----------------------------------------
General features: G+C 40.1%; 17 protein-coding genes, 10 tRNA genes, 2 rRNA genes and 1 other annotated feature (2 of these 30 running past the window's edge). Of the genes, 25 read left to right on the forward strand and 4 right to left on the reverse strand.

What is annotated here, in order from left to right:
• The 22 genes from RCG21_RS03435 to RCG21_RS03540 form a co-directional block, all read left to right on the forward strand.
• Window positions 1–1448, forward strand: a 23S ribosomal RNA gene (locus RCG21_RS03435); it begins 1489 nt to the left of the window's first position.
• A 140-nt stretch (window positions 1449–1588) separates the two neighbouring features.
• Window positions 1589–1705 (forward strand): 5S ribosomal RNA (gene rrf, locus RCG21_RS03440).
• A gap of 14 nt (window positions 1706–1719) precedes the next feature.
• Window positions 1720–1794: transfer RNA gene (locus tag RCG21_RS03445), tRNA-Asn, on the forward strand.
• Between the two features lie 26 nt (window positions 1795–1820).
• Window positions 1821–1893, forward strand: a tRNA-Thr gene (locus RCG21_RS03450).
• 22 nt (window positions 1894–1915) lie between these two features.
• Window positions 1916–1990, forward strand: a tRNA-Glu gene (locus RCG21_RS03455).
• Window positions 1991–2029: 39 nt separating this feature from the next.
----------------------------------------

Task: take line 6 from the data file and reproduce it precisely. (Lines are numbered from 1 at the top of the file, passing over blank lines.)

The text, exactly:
• Window positions 1589–1705 (forward strand): 5S ribosomal RNA (gene rrf, locus RCG21_RS03440).